New York City’s L train carries about 400,000 passengers a day, linking Manhattan and Brooklyn and bringing passengers along 14th Street, under the East River, and through the neighborhoods of Williamsburg, Bushwick, Ridgewood, Brownsville, and Canarsie. About 225,000 of these passengers pass through the Canarsie Tunnel, a two-tube cast iron rail tunnel built below the East River between Manhattan and Brooklyn in 1924. Like many other New York City road and subway tunnels, the Canarsie Tunnel was badly damaged when Hurricane Sandy’s storm surge inundated the tubes with million of gallons of salt water. Six years later, the impending closure of the tunnel is motivating New Yorkers to develop their own ambitious infrastructure ideas.
San Francisco’s Millennium Tower is sinking. Since its completion in 2009, the 58-story, 645-foot tall residential building has settled 16 inches and tilted perhaps 2 inches to the northwest. Since the foundation issues came to light in August 2016, the vertiginous ultra-luxury highrise has become the subject of outrage, ridicule, and at least two pieces of pending litigation.
Nothing that we build is static. Our office towers, apartment complexes, and single family homes move in response to loads applied by the environment. Buildings sway in the wind, expand and contract in response to temperature changes, and shift with the land upon which they rest. In most scenarios, these deflections are so minuscule that the occupants never even notice. Millennium Tower happens to be a large enough project with a severe enough problem that the whole world can’t help but gawk.
In foundation design, not all terra is firma. While a one or two story wood-framed building can be built safely with a shallow foundation on crummy soil, a major skyscraper requires a foundation that can transfer extremely high loads into the earth. But the strata below our city streets can consist of anything from sand to clay to solid rock, and many cities, including San Francisco, have infilled former marshes and bays with soil in order to expand their coastlines and generate valuable real estate. Millennium Tower was built in South of Market, a neighborhood that mostly used to belong to San Francisco Bay.
If the United States has a national architectural form, it is the skyscraper. The notion of building a tower to the heavens is as old as Genesis, but it took some brash 19th century Americans to develop that fanciful idea into tangible, profitable buildings. Although we dressed up our early skyscrapers in Old World styles (the Met Life Tower as an Italian campanile, the Woolworth Building as a French Gothic cathedral), most foreigners agreed that the skyscraper suited only our misfit nation. For decades, Americans were alone in building them. Even those European modernists who dreamed of gleaming towers along Friedrichstraße and Boulevard de Sébastopol had to cross the Atlantic for a chance to act on their ambitions. By the start of World War II, 147 of the 150 tallest habitable buildings on the planet were located in the United States.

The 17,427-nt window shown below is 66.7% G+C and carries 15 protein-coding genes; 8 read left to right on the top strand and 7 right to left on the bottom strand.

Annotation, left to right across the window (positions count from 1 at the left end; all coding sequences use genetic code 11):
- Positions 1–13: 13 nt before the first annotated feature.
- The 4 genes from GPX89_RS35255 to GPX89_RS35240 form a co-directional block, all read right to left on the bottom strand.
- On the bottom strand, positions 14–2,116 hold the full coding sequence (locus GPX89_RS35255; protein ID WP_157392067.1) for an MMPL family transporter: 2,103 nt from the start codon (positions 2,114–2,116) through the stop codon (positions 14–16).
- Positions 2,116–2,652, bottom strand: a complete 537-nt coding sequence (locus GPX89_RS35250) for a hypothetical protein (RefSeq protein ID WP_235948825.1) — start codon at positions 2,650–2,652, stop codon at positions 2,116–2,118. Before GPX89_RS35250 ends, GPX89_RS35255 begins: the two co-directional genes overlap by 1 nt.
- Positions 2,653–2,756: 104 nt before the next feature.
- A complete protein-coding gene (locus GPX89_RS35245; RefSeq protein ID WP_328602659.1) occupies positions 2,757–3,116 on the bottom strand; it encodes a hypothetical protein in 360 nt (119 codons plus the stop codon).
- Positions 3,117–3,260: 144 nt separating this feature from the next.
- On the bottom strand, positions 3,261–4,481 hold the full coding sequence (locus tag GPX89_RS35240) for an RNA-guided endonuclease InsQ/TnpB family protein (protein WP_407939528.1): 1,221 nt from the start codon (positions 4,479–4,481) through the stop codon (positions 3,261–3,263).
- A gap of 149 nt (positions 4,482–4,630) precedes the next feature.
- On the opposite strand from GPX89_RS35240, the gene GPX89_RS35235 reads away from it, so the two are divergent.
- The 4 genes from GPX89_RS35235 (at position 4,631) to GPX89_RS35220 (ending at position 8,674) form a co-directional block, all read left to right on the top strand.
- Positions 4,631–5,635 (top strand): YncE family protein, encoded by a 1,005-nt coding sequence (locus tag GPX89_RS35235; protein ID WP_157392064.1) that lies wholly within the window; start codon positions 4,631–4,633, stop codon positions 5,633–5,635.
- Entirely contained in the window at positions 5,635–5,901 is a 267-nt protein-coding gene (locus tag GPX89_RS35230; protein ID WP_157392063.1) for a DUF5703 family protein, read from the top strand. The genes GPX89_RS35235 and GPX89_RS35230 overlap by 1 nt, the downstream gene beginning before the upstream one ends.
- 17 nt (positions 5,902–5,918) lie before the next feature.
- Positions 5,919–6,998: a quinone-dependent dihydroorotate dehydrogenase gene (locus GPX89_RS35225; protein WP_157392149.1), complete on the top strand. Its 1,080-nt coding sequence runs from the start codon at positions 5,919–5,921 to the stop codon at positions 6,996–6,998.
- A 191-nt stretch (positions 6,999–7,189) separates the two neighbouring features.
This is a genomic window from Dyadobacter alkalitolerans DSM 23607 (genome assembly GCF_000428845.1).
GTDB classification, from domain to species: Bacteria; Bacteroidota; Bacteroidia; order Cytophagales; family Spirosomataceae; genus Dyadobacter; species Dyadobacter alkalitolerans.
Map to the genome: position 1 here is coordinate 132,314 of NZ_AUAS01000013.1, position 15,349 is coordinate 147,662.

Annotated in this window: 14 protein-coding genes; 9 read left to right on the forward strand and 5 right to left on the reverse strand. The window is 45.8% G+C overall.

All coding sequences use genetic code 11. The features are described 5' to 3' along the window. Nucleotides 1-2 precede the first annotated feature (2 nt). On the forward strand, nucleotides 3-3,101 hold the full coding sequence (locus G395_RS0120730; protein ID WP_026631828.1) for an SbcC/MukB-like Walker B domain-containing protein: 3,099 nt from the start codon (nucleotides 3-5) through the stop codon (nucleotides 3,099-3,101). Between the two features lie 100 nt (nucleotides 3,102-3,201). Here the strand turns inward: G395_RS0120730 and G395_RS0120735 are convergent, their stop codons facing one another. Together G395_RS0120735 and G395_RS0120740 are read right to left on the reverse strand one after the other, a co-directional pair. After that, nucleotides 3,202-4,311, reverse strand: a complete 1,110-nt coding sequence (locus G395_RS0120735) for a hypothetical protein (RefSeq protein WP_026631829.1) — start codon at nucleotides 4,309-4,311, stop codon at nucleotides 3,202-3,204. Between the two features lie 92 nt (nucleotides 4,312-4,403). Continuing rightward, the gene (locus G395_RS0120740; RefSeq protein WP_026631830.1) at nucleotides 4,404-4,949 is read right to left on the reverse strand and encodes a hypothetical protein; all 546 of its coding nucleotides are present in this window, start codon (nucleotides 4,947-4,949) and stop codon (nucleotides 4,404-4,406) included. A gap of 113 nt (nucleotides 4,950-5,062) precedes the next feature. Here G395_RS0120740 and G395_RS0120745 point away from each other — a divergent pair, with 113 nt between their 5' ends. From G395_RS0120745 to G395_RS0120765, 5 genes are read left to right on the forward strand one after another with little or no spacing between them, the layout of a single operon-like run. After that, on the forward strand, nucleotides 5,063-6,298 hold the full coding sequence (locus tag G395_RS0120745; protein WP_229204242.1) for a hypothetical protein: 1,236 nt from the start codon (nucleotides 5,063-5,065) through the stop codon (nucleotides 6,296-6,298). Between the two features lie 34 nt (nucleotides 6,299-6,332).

No building style better represented America’s industriousness, monomaniacal greed, disregard of tradition, and eagerness to attempt feats that more established cultures considered obscene. And while those indelicate traits prompted Americans to develop the skyscraper, it was our openness and multiculturalism that brought us our greatest skyscraper builder: a Bangladeshi Muslim immigrant named Fazlur Rahman Khan.
Khan was born on April 3rd, 1929 in Dhaka, Bangladesh (Dacca, British India at the time). His father, a mathematics instructor, cultivated young Fazlur’s interest in technical subjects and encouraged him to pursue a degree at Calcutta’s Bengal Engineering College. He excelled in his studies there and, after graduating, won a Fulbright Scholarship that brought him to the University of Illinois. In the United States, Khan studied structural engineering and engineering mechanics, earning two master’s degrees and a PhD in just three years. After a detour in Pakistan, Khan returned to the United States and was hired as an engineer in the Chicago office of Skidmore, Owings & Merrill (SOM), one of the most prominent architecture and engineering firms in the world.
Though he was born in a nation with no history of highrise construction, Dr. Fazlur Rahman Khan had worked his way to a position where he would revolutionize the field of structural engineering and build America’s proudest landmarks.
Suspension bridges are far and away the target of choice in America’s action blockbusters. In just the past three years, the Golden Gate Bridge has been destroyed by a Kaiju, Godzilla, a Skynet-initiated nuclear blast, and a tsunami. Americans don’t build real bridges anymore, or maintain the ones that we have, but we sure love to blow them up in movies.
There is logic here: A disaster scene involving a famous bridge serves both to root the film in the real world and to demonstrate the enormity and the immediacy of the threat. The unmaking of these huge structures shocks us because many bridges have gained an aura of permanence in our collective consciousness. Although we know when the Brooklyn Bridge was built and who built it, we feel like it has always been there and always will be. The destruction of our familiar human topography is even more disturbing than the deaths of the CGI victims, and I’m not just saying that as a misanthrope who loves bridges.
However, in all of the planning, storyboarding, rendering, and compositing of these special effects shots, nobody pauses to consider how suspension bridges actually behave. I can accept messianic alien orphan superheroes and skyscraper-sized battle robots, but I will not stand for inaccurate portrayals of structural mechanics. It’s fine to bend the laws of physics if the plot warrants it, but most suspension bridge mistakes are so needless and stupid that their only function seems to be irritating engineers.